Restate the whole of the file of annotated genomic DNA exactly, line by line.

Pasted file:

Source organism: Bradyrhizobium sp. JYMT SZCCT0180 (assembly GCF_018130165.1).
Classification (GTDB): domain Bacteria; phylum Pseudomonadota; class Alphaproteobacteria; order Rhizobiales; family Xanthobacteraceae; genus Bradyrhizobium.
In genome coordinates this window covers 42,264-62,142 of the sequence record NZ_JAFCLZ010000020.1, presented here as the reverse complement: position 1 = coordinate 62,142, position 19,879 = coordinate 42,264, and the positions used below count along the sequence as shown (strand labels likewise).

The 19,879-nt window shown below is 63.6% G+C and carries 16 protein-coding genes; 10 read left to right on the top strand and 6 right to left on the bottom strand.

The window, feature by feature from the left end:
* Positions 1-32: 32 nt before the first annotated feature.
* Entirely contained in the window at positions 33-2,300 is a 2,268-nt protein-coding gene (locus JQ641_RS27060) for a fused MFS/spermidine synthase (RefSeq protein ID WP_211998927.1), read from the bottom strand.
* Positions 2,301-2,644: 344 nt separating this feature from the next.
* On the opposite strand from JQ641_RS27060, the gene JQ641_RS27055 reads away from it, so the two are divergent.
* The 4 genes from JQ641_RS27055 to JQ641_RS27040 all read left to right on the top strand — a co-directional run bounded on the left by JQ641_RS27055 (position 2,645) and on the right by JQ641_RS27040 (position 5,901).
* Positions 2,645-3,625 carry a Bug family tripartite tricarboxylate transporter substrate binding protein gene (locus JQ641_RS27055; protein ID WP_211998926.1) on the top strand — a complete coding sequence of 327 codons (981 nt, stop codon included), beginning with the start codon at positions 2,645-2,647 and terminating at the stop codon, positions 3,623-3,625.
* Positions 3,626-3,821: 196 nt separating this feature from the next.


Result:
Source organism: Bradyrhizobium sp. JYMT SZCCT0180 (assembly GCF_018130165.1).
Classification (GTDB): domain Bacteria; phylum Pseudomonadota; class Alphaproteobacteria; order Rhizobiales; family Xanthobacteraceae; genus Bradyrhizobium.
In genome coordinates this window covers 42,264-62,142 of the sequence record NZ_JAFCLZ010000020.1, presented here as the reverse complement: position 1 = coordinate 62,142, position 19,879 = coordinate 42,264, and the positions used below count along the sequence as shown (strand labels likewise).

The 19,879-nt window shown below is 63.6% G+C and carries 16 protein-coding genes; 10 read left to right on the top strand and 6 right to left on the bottom strand.

The window, feature by feature from the left end:
* Positions 1-32: 32 nt before the first annotated feature.
* Entirely contained in the window at positions 33-2,300 is a 2,268-nt protein-coding gene (locus JQ641_RS27060) for a fused MFS/spermidine synthase (RefSeq protein ID WP_211998927.1), read from the bottom strand.
* Positions 2,301-2,644: 344 nt separating this feature from the next.
* On the opposite strand from JQ641_RS27060, the gene JQ641_RS27055 reads away from it, so the two are divergent.
* The 4 genes from JQ641_RS27055 to JQ641_RS27040 all read left to right on the top strand — a co-directional run bounded on the left by JQ641_RS27055 (position 2,645) and on the right by JQ641_RS27040 (position 5,901).
* Positions 2,645-3,625 carry a Bug family tripartite tricarboxylate transporter substrate binding protein gene (locus JQ641_RS27055; protein ID WP_211998926.1) on the top strand — a complete coding sequence of 327 codons (981 nt, stop codon included), beginning with the start codon at positions 2,645-2,647 and terminating at the stop codon, positions 3,623-3,625.
* Positions 3,626-3,821: 196 nt separating this feature from the next.